Although image analysis is a vital task, the radiologist's workflow amounts to a lot more. In principle, it is possible to use AI in all steps of the workflow to make it more efficient and improve the service for the patient, from management of appointments to display protocols, invoicing, and adapted communication.
Geoffrey Hinton, the godfather of neural networks and also involved in the development of AlexNet, caused a great deal of controversy in 2016 by stating that we should stop training radiologists now3. Such statements are grist to the mills of sceptics and may explain much of the initial resistance to AI. This resistance has now subsided, and most radiologists now see AI more as an opportunity rather than a threat. The first FDA-approved algorithms are being used in clinical practice and research, while others are being tested.
However, patients still seem to be unconvinced. They will only accept AI if the physician makes the final decision, even if the AI algorithm’s diagnosis is more accurate, according to a recent study published in the Journal of Consumer Research.
The chance that radiologists will soon be redundant is minimal. As yet, AI can only answer simple, well-defined questions. For example, an application that detects and monitors lung tumours can tell what type of tumour is involved and whether it has grown, but that same application cannot yet identify the collapsed lung that the radiologist would be able to see on the same scan. It will be quite some time before we get that far. In any case, developing such an application would require a massive amount of annotated training data.
So, what are the main issues and pitfalls?
What is required to be able to exploit AI's capabilities to the full?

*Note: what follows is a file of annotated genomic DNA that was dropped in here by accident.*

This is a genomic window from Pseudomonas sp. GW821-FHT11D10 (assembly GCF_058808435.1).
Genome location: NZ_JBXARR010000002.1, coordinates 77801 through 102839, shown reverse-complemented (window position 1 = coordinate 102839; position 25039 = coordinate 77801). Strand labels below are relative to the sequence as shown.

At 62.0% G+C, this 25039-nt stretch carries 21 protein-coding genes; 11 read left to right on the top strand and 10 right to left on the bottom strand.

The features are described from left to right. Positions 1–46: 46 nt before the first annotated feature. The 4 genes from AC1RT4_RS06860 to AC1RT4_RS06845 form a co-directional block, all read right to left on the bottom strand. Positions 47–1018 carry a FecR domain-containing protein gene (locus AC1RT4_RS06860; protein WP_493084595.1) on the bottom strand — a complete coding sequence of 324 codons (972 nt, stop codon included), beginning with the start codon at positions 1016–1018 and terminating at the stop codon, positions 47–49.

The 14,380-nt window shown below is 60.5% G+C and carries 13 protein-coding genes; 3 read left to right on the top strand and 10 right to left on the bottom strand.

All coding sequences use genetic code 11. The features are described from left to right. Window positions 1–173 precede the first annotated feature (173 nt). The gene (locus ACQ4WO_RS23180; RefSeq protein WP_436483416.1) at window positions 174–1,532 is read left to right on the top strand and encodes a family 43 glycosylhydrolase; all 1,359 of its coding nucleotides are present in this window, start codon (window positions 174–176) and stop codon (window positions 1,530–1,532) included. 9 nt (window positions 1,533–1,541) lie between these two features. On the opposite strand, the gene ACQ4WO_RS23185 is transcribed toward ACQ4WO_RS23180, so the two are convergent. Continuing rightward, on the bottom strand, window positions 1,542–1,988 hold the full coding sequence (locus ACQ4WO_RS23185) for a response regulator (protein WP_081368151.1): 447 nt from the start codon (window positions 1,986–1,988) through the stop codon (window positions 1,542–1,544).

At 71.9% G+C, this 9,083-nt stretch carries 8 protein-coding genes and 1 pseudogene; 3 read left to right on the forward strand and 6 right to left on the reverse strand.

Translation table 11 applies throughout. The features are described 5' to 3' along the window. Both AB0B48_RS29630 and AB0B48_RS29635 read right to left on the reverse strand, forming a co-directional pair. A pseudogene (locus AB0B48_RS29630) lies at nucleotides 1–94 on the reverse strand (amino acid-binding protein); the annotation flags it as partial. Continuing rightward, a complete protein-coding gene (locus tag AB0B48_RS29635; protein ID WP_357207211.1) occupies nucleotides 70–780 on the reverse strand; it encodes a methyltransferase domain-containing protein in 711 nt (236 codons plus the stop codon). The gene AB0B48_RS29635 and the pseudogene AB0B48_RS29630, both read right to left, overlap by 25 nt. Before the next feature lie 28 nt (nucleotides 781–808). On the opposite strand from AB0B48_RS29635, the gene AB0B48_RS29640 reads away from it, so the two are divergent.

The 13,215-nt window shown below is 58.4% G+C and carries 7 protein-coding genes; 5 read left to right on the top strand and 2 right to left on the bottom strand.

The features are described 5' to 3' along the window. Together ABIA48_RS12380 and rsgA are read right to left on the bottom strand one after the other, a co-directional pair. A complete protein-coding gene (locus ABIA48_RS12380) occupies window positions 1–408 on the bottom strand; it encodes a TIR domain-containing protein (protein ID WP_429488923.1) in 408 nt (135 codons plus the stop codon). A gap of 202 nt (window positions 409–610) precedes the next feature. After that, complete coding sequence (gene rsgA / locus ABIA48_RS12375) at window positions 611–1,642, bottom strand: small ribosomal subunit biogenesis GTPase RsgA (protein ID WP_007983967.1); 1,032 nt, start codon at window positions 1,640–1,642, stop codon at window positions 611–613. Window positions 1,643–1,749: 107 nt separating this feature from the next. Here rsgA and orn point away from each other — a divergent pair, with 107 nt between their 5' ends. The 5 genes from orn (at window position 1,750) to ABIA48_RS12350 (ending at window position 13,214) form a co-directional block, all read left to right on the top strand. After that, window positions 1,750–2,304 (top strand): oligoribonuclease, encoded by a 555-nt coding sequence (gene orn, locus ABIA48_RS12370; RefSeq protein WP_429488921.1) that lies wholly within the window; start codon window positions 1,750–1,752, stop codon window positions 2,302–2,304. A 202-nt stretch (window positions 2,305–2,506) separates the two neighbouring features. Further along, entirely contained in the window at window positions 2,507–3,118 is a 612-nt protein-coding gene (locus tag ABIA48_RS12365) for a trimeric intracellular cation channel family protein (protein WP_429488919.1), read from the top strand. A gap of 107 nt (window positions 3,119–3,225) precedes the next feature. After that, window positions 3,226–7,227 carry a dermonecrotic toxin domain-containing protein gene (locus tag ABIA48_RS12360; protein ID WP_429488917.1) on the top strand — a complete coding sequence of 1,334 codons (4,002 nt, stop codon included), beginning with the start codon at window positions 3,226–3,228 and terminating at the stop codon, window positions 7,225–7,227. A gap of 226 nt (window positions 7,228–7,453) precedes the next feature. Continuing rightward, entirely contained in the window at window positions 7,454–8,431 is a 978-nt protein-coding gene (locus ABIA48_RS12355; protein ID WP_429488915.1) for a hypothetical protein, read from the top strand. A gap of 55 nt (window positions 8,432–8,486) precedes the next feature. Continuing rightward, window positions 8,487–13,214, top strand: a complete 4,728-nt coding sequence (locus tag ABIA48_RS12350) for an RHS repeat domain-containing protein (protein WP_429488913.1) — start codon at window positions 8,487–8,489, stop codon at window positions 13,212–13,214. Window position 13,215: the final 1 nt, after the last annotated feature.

Should radiologists fear for their jobs? According to Erik, not at all. However, the role needs to be reviewed. How can radiologists use AI to give better information to colleagues from other disciplines? Because, as Dr Curtis Langlotz of Stanford University said: “Artificial Intelligence will not replace radiologists. Yet, those radiologists who use AI will replace the ones who don’t.”
1 Machine-learning is part of artificial intelligence. Unlike conventional programming, machine-learning algorithms will not tell computers how to solve problems but will teach them how to solve problems by training them to recognise patterns or rules in the data they have received. Deep-learning is a specific discipline of machine-learning that uses deep neural networks. 'The Ultimate Guide to AI in Radiology' provides more background information about artificial intelligence, machine-learning, deep-learning, and their uses in radiology.
2 A pulmonary embolism is a blood clot that shuts off the pulmonary artery.
3 The Radiology Journal published an article that provides a well-substantiated position of leading trade unions from Europe and North America.